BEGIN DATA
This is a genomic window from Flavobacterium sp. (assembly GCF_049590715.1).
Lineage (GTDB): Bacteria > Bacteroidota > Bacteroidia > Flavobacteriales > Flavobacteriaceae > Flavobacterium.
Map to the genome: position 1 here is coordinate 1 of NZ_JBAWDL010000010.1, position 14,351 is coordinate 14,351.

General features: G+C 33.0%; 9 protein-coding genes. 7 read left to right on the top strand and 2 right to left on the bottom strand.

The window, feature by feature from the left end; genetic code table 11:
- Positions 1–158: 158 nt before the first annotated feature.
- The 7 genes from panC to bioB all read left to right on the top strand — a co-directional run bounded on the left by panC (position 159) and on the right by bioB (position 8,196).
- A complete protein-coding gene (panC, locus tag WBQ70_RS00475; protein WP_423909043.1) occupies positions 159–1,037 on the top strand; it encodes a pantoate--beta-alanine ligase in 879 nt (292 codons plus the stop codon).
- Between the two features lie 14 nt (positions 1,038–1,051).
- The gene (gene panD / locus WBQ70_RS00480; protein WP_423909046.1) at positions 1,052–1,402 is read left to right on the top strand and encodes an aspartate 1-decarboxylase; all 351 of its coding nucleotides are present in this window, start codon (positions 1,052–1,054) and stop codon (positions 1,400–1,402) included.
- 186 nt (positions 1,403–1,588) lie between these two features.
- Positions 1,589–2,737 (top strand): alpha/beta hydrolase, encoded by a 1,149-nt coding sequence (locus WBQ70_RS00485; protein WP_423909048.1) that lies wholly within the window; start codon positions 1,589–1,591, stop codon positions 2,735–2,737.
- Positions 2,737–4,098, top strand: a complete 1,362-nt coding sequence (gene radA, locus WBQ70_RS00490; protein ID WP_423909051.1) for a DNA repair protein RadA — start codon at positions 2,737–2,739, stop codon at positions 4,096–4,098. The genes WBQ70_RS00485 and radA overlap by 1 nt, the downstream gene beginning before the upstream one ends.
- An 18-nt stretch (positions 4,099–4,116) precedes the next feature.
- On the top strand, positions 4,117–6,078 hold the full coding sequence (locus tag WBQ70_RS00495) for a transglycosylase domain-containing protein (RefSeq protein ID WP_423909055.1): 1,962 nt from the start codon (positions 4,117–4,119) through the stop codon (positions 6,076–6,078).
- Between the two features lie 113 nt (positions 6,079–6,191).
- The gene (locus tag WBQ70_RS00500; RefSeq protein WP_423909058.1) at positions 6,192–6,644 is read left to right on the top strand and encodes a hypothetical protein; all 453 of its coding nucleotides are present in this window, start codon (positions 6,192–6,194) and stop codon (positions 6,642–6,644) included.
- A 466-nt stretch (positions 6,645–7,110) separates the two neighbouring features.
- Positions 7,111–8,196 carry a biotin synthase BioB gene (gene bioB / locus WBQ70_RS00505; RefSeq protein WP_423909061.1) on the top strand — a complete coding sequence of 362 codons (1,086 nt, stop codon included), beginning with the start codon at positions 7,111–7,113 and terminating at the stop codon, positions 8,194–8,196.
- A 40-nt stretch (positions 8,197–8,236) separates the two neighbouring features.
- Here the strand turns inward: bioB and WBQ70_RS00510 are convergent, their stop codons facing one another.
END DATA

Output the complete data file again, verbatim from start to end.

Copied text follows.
This is a genomic window from Flavobacterium sp. (assembly GCF_049590715.1).
Lineage (GTDB): Bacteria > Bacteroidota > Bacteroidia > Flavobacteriales > Flavobacteriaceae > Flavobacterium.
Map to the genome: position 1 here is coordinate 1 of NZ_JBAWDL010000010.1, position 14,351 is coordinate 14,351.

General features: G+C 33.0%; 9 protein-coding genes. 7 read left to right on the top strand and 2 right to left on the bottom strand.

The window, feature by feature from the left end; genetic code table 11:
- Positions 1–158: 158 nt before the first annotated feature.
- The 7 genes from panC to bioB all read left to right on the top strand — a co-directional run bounded on the left by panC (position 159) and on the right by bioB (position 8,196).
- A complete protein-coding gene (panC, locus tag WBQ70_RS00475; protein WP_423909043.1) occupies positions 159–1,037 on the top strand; it encodes a pantoate--beta-alanine ligase in 879 nt (292 codons plus the stop codon).
- Between the two features lie 14 nt (positions 1,038–1,051).
- The gene (gene panD / locus WBQ70_RS00480; protein WP_423909046.1) at positions 1,052–1,402 is read left to right on the top strand and encodes an aspartate 1-decarboxylase; all 351 of its coding nucleotides are present in this window, start codon (positions 1,052–1,054) and stop codon (positions 1,400–1,402) included.
- 186 nt (positions 1,403–1,588) lie between these two features.
- Positions 1,589–2,737 (top strand): alpha/beta hydrolase, encoded by a 1,149-nt coding sequence (locus WBQ70_RS00485; protein WP_423909048.1) that lies wholly within the window; start codon positions 1,589–1,591, stop codon positions 2,735–2,737.
- Positions 2,737–4,098, top strand: a complete 1,362-nt coding sequence (gene radA, locus WBQ70_RS00490; protein ID WP_423909051.1) for a DNA repair protein RadA — start codon at positions 2,737–2,739, stop codon at positions 4,096–4,098. The genes WBQ70_RS00485 and radA overlap by 1 nt, the downstream gene beginning before the upstream one ends.
- An 18-nt stretch (positions 4,099–4,116) precedes the next feature.
- On the top strand, positions 4,117–6,078 hold the full coding sequence (locus tag WBQ70_RS00495) for a transglycosylase domain-containing protein (RefSeq protein ID WP_423909055.1): 1,962 nt from the start codon (positions 4,117–4,119) through the stop codon (positions 6,076–6,078).
- Between the two features lie 113 nt (positions 6,079–6,191).
- The gene (locus tag WBQ70_RS00500; RefSeq protein WP_423909058.1) at positions 6,192–6,644 is read left to right on the top strand and encodes a hypothetical protein; all 453 of its coding nucleotides are present in this window, start codon (positions 6,192–6,194) and stop codon (positions 6,642–6,644) included.
- A 466-nt stretch (positions 6,645–7,110) separates the two neighbouring features.
- Positions 7,111–8,196 carry a biotin synthase BioB gene (gene bioB / locus WBQ70_RS00505; RefSeq protein WP_423909061.1) on the top strand — a complete coding sequence of 362 codons (1,086 nt, stop codon included), beginning with the start codon at positions 7,111–7,113 and terminating at the stop codon, positions 8,194–8,196.
- A 40-nt stretch (positions 8,197–8,236) separates the two neighbouring features.
- Here the strand turns inward: bioB and WBQ70_RS00510 are convergent, their stop codons facing one another.